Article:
I'm thinking that an innovative camera designer ought to be look at how people hold and use their smart phones and start designing cameras to take advantage of the smart phone model. Of course, I'm guessing that for the near future, that would pretty much preclude the idea of large sensors and large or long lenses.

As I've said in the past, for many Professional Photographers, a smart-phone will become their main camera. iPhone 7 maybe, iPhone 8 almost for sure.

Right now I can shoot table-top with M4/3. If Nikon would pull their head out of their  :o  and make a Pro Nikon 1. I could be shooting table-top with a 1" sensor within 18-24 months.

EOS Bodies - For Stills / Re: Canon mirrorless: Status?
« on: August 20, 2014, 02:33:48 PM »

Saw this picture today in a story at The Phoblographer:

And I think it's a stimulating photo to windup this discussion.  Do you believe this is the future, or do you believe this is mirrorless trying to be / to do too much? 

- A

This is the future of FULL FRAME.
Sooner or later Canon will build something very close to this (so will Nikon).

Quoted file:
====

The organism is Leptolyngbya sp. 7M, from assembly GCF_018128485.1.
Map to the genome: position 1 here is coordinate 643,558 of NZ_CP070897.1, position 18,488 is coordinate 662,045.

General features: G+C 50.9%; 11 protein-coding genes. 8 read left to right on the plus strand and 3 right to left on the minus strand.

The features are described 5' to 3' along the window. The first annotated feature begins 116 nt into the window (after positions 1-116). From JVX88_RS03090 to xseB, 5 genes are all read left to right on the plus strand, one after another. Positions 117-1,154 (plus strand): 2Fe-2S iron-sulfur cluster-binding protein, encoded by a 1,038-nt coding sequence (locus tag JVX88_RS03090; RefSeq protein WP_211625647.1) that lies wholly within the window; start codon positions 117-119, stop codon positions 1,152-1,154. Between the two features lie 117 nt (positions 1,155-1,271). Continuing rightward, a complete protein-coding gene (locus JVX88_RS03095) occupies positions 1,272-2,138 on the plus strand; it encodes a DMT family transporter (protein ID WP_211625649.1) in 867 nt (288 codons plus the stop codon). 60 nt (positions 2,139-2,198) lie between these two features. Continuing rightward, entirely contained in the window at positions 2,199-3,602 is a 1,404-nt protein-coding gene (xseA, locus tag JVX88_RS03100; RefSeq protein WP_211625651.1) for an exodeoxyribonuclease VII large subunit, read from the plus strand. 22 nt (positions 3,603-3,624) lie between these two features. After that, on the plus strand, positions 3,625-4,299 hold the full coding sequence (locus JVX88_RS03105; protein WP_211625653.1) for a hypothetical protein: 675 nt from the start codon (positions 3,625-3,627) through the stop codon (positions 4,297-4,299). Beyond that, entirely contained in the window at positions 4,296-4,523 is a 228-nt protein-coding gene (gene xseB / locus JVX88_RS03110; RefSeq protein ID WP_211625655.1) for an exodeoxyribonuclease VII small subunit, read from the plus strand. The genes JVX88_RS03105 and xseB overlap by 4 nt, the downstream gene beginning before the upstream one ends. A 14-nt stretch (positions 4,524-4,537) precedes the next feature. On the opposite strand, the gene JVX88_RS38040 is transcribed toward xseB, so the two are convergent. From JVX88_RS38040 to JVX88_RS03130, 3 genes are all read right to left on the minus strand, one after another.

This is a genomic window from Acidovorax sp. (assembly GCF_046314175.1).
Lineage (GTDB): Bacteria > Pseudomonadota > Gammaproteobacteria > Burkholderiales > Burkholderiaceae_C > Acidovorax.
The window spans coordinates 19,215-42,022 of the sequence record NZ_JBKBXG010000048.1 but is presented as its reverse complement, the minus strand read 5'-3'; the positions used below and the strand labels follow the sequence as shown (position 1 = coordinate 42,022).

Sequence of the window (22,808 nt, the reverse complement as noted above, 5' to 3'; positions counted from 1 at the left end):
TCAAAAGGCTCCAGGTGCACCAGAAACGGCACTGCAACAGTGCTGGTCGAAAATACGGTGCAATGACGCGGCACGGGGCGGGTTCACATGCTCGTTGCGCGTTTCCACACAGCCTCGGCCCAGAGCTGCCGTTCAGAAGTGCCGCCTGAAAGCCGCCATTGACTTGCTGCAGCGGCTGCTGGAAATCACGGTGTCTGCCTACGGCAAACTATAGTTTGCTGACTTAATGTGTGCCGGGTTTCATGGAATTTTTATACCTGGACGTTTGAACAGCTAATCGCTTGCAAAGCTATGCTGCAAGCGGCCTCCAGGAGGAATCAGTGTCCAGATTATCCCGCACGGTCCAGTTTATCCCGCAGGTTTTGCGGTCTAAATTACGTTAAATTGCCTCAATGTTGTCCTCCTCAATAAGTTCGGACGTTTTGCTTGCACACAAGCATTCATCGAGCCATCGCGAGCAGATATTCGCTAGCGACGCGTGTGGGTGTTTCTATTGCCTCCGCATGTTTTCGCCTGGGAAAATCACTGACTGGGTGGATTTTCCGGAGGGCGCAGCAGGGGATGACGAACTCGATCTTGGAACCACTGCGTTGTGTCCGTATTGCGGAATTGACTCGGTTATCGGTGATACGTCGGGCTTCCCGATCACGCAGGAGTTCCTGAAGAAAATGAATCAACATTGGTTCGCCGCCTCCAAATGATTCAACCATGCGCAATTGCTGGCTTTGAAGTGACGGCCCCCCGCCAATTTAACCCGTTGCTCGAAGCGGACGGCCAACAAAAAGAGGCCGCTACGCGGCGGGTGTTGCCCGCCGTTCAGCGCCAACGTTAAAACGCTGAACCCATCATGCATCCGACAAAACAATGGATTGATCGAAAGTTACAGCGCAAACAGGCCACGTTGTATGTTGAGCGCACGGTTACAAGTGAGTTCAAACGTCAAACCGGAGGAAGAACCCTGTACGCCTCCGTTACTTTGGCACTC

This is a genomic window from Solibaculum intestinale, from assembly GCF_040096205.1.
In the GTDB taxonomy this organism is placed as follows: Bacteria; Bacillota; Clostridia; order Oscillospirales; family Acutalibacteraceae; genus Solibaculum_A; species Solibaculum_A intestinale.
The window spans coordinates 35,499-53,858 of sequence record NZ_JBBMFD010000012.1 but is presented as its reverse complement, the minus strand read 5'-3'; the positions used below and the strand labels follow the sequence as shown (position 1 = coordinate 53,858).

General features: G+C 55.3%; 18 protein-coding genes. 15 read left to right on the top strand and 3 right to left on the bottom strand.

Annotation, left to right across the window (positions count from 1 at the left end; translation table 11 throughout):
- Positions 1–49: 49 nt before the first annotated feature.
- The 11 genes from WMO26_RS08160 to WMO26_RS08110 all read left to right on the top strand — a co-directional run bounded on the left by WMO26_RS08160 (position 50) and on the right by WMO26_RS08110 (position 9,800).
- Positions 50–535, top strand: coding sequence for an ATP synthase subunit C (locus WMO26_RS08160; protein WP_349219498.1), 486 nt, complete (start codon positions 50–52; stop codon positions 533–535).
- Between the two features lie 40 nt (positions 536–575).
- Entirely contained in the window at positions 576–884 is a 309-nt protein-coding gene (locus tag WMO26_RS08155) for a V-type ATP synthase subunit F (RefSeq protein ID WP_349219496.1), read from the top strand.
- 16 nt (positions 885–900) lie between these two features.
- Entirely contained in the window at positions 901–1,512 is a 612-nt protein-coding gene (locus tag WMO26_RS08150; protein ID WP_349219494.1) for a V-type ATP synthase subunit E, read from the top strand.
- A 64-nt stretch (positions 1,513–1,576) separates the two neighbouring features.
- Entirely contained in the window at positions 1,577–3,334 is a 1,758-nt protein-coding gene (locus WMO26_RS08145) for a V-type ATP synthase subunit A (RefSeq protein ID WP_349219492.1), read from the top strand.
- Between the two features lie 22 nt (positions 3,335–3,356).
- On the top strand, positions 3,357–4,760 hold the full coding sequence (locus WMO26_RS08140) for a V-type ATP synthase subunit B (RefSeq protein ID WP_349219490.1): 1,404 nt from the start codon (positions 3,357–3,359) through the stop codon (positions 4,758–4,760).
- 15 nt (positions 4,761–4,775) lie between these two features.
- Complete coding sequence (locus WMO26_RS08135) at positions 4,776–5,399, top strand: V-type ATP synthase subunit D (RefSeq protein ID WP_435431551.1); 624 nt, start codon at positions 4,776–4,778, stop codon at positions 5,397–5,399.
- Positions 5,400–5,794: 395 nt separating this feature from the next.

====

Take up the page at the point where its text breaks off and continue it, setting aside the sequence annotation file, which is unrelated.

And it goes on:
To me, this is a good example of be careful of what you wish for ???

EOS Bodies - For Stills / Re: Canon mirrorless: Status?
« on: August 19, 2014, 02:33:54 PM »
Mirrorless has one huge advantage, the WYSIWYG (what you see is what you get) EVF. No need to chimp, because you've seen the results before you pushed the button :) Even with something as old as my Sony NEX 5n, it's trivial to get the shot in difficult lighting :) I often have the 5n set-up to shoot B&W jpegs. I use a #21 Orange filter, just like I'd do when shooting film. I set the exposure by eye using the screen, try that with an optical DSLR viewfinder :)  :)

EOS Bodies - For Stills / Re: Canon mirrorless: Status?
« on: August 18, 2014, 05:41:25 PM »

I'm intrigued why more fixed-mount lenses with a simple, high quality zoom aren't offered more often.  Right now, the best bet for fixed-mount lens with a small, high quality zoom are some "cheaper" APS-C Leicas or the high-end point and shoots like the Sony RX100 series or the G1X II.  Fuji has the X10, X20 bodies that do this as well, I think...

Panasonic makes the FZ1000 with a 1" sensor, a fixed (=FF) f/2.8-f/40 25–400 mm lens and weighs 1.83 lbs (that's effing huge!).

Sony makes the RX10 with a 1" sensor, a fixed (=FF) f/2.8  24-200 mm lens that weighs 1.79 lbs (also effing huge).

More than a little too large to fit the description small/light.